Apple Spells Out Geo-Data Gathering Policies to Lawmakers

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Apple's "Find my iPhone" app is one of the services users share their data with the company for.

After Apple changed its privacy policy to collect geo-data from customers, lawmakers called on Apple to explain exactly how and when it collects that information.

The answer? If you have an iPhone running OS 3.2 or iOS 4, Apple collects location information from you every 12 hours.

The GPS on Apple mobile devices collect data, encrypts it, then sends it back to Apple every 12 hours using wi-fi. The GPS data comes with a random ID number the phone generates once every 24 hours. Individual users cannot be identified. Apple also reminds lawmakers in the letter that customers can always turn off all location-based services. You can read the full 13-page response, here (pdf.)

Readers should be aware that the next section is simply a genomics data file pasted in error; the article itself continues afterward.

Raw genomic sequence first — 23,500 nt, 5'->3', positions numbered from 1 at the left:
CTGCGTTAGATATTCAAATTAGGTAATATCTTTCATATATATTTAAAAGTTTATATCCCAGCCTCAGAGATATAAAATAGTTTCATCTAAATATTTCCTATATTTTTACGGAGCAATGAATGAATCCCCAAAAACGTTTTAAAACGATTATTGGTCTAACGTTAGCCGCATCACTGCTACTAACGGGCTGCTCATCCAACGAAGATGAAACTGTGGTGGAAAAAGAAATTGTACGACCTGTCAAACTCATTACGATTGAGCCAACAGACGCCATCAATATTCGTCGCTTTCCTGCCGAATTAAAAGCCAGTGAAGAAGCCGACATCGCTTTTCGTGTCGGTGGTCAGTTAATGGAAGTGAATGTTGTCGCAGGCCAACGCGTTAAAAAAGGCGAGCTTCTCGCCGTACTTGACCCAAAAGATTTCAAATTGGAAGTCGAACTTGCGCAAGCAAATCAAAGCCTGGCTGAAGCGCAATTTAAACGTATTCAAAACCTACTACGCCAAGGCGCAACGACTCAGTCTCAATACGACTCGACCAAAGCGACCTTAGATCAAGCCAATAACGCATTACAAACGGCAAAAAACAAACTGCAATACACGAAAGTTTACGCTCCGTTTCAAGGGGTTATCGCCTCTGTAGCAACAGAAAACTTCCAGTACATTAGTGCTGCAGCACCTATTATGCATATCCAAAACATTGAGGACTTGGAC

Apple’s  response was in reply to a June 24 letter to Steve Jobs from Representative Ed Markey from Massachusetts and Congressman Joe Barton from Texas after the change in privacy policy on June 21.

IDG reports that Markey seemed more pleased with Apple’s response than Barton.

“Consumer consent is the key to assessing the adequacy of privacy protections, and Apple’s responses provide examples of how consumers can grant or withhold consent in their usage of Apple products,” he said in a statement.

The Cupertino company begins the privacy section of the letter by stating, “Apple is strongly committed to protecting the privacy of its customers.”

Do you think this is true? Why or why not?

Via PC World